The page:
President Ronald Reagan’s speech to the British Parliament at Westminster, delivered on June 8, 1982, continues to inspire in its vision and relevance.

When Reagan gave his eloquent review of the Cold War and prediction about its final decade, he famously stated that the Soviet Union and its ideas would end up on the “ash heap of history.” Which they did.

Democracy, Reagan predicted, would be on the march around the globe. The following year, Reagan created the National Endowment for Democracy to move that vision forward.

Today, the endowment is active in 90 countries, and many nations formerly oppressed by Soviet communism are enjoying a freedom and prosperity their parents’ generation could only dream of.

The Berlin Wall fell, and so did the Soviet Empire, under pressure from the West and the internal demands of its own citizens.

Yet, today, neither international bad actors nor bad ideas have disappeared from the face of the earth. We did not arrive at the “end of history” with the fall of the Soviet Union in 1991.

The freedoms that so many fought and died for during the Cold War must be defended continuously. Accordingly, Reagan’s Westminster speech bears rereading again and again.

This week’s state visit of President Donald Trump to Britain has aimed to cement trade and political ties in the “special relationship” between the U.S. and the U.K. The British royal family put on a good show, and outgoing Prime Minister Theresa May did the same.

But the British elites, the U.K. media, and the left were up in arms. Labour Party leader Jeremy Corbyn refused to attend the state dinner with the queen in Trump’s honor, and London Mayor Sadiq Khan accused Trump of being the “poster boy” for the far right.

In 1982, a time of great turmoil over the Intermediate-Range Nuclear Forces in Europe, Reagan reminded the Brits of the two countries’ “special relationship.”

“Speaking for all Americans, I want to say how very much at home we feel in your house. Every American would, because this is, as we have been so eloquently told, one of democracy’s shrines,” he said. “Here the rights of free people and the processes of representation have been debated and refined.”

Today, Russia seeks to exploit every possible crack in the West, just as the Soviets did during the Cold War. Most recently, Russian efforts to undermine faith in our democratic institutions and media met with overwhelming success in the 2016 U.S. presidential election.

In 1982, Reagan spoke of the evils of totalitarianism.

“We’re approaching the end of a bloody century plagued by a terrible political invention—totalitarianism. Optimism comes less easily today, not because democracy is less vigorous, but because democracy’s enemies have refined their instruments of repression,” he said. “Yet optimism is in order, because day-by-day democracy is proving itself to be a not-at-all-fragile flower. … Regimes planted by bayonets do not take root.”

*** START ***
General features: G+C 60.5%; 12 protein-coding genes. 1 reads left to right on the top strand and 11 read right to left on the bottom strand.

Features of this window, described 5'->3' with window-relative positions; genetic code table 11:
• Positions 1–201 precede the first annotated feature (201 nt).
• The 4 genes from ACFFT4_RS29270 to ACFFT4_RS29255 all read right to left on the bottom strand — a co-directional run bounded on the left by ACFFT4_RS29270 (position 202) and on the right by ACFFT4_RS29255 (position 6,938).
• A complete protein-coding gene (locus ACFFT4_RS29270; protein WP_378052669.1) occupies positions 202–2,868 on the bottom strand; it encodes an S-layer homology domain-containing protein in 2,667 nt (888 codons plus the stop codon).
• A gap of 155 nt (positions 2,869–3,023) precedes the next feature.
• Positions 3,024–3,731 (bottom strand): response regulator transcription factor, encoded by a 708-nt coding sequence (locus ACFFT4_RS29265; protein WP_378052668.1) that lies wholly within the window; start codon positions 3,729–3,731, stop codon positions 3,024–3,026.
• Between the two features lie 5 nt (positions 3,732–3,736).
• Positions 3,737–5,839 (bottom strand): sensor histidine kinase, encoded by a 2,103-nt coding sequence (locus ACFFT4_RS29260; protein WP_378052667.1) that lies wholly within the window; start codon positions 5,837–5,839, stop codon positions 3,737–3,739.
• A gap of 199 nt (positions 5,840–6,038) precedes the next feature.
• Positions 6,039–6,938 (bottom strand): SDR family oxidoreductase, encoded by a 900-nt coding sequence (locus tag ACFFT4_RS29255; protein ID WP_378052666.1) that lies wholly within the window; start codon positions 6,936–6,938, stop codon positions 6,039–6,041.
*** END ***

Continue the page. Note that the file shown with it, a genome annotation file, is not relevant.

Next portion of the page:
Today, bad actors like Cuba and Russia are wreaking havoc on the international stage. The devastation of Venezuela is a case in point. Iran continues its pursuit of nuclear capability and its support of Middle Eastern terrorism aimed at Israel and moderate Arab states. China seeks regional domination and has global ambitions.

In 1982, Reagan spoke of confronting the enemy.

“At the same time, we see totalitarian forces in the world who seek subversion and conflict around the globe to further their barbarous assault on the human spirit,” he said. “What, then, is our course? Must civilization perish in a hail of fiery atoms? Must freedom wither in a quiet, deadening accommodation with totalitarian evil?” 

Today, most troubling of all, socialism is promoted by certain politicians as an actual alternative to free-market democracy.

While socialism is not the same as communism, there is merely a difference of degrees. Understandably, free education, free health care, and all of socialism’s other promises appeal to younger voters, who have more college debt than property and income.

Furthermore, they have zero firsthand experience of socialism’s trade-off between government handouts and soul-crushing state control. If they did, they would think again.

In 1982, this is what Reagan had to say:

The decay of the Soviet experiment should come as no surprise to us. Wherever the comparisons have been made between free and closed societies … it is the democratic countries that are prosperous and responsive to the needs of their people. And one of the simple but overwhelming facts of our time is this: Of all the millions of refugees we’ve seen in the modern world, their flight is always away from, not toward, the communist world.

May this—the most important lesson of the 20th century—never be forgotten.